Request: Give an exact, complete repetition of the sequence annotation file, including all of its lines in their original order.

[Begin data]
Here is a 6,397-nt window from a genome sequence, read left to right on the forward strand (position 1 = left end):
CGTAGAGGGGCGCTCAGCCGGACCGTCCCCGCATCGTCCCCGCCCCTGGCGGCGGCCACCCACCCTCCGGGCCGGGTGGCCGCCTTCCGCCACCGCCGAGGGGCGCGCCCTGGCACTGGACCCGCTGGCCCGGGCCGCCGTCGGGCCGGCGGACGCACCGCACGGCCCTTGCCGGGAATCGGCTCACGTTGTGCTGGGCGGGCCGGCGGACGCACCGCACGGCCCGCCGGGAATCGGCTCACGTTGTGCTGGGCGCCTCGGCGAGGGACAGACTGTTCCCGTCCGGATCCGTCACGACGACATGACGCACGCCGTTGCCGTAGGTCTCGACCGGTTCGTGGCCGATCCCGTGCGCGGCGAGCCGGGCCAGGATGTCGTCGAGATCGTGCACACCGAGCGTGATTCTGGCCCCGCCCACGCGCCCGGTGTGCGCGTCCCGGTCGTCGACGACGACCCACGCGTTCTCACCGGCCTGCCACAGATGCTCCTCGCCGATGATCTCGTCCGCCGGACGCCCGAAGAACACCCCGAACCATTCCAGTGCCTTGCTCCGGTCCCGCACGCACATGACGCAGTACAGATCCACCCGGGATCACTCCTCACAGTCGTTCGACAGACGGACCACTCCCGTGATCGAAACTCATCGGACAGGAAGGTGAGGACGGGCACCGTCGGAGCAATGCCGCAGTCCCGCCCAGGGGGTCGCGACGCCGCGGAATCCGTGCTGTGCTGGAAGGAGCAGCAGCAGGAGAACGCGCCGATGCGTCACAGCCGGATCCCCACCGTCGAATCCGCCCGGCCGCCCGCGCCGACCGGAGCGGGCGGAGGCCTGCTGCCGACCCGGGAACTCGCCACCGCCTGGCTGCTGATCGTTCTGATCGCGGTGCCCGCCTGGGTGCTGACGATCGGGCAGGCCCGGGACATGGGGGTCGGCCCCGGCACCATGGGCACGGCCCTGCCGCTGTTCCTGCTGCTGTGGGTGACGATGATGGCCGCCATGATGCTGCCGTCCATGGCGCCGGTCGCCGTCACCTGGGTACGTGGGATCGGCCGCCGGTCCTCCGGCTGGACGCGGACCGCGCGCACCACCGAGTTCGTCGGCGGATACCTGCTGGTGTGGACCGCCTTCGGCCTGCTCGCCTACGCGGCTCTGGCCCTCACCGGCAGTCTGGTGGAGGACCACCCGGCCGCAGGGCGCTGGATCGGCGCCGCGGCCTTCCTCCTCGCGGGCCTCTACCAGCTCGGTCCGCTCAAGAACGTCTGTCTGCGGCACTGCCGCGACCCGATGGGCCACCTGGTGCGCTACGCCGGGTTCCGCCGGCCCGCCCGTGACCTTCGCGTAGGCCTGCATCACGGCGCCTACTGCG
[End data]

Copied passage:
Here is a 6,397-nt window from a genome sequence, read left to right on the forward strand (position 1 = left end):
CGTAGAGGGGCGCTCAGCCGGACCGTCCCCGCATCGTCCCCGCCCCTGGCGGCGGCCACCCACCCTCCGGGCCGGGTGGCCGCCTTCCGCCACCGCCGAGGGGCGCGCCCTGGCACTGGACCCGCTGGCCCGGGCCGCCGTCGGGCCGGCGGACGCACCGCACGGCCCTTGCCGGGAATCGGCTCACGTTGTGCTGGGCGGGCCGGCGGACGCACCGCACGGCCCGCCGGGAATCGGCTCACGTTGTGCTGGGCGCCTCGGCGAGGGACAGACTGTTCCCGTCCGGATCCGTCACGACGACATGACGCACGCCGTTGCCGTAGGTCTCGACCGGTTCGTGGCCGATCCCGTGCGCGGCGAGCCGGGCCAGGATGTCGTCGAGATCGTGCACACCGAGCGTGATTCTGGCCCCGCCCACGCGCCCGGTGTGCGCGTCCCGGTCGTCGACGACGACCCACGCGTTCTCACCGGCCTGCCACAGATGCTCCTCGCCGATGATCTCGTCCGCCGGACGCCCGAAGAACACCCCGAACCATTCCAGTGCCTTGCTCCGGTCCCGCACGCACATGACGCAGTACAGATCCACCCGGGATCACTCCTCACAGTCGTTCGACAGACGGACCACTCCCGTGATCGAAACTCATCGGACAGGAAGGTGAGGACGGGCACCGTCGGAGCAATGCCGCAGTCCCGCCCAGGGGGTCGCGACGCCGCGGAATCCGTGCTGTGCTGGAAGGAGCAGCAGCAGGAGAACGCGCCGATGCGTCACAGCCGGATCCCCACCGTCGAATCCGCCCGGCCGCCCGCGCCGACCGGAGCGGGCGGAGGCCTGCTGCCGACCCGGGAACTCGCCACCGCCTGGCTGCTGATCGTTCTGATCGCGGTGCCCGCCTGGGTGCTGACGATCGGGCAGGCCCGGGACATGGGGGTCGGCCCCGGCACCATGGGCACGGCCCTGCCGCTGTTCCTGCTGCTGTGGGTGACGATGATGGCCGCCATGATGCTGCCGTCCATGGCGCCGGTCGCCGTCACCTGGGTACGTGGGATCGGCCGCCGGTCCTCCGGCTGGACGCGGACCGCGCGCACCACCGAGTTCGTCGGCGGATACCTGCTGGTGTGGACCGCCTTCGGCCTGCTCGCCTACGCGGCTCTGGCCCTCACCGGCAGTCTGGTGGAGGACCACCCGGCCGCAGGGCGCTGGATCGGCGCCGCGGCCTTCCTCCTCGCGGGCCTCTACCAGCTCGGTCCGCTCAAGAACGTCTGTCTGCGGCACTGCCGCGACCCGATGGGCCACCTGGTGCGCTACGCCGGGTTCCGCCGGCCCGCCCGTGACCTTCGCGTAGGCCTGCATCACGGCGCCTACTGCG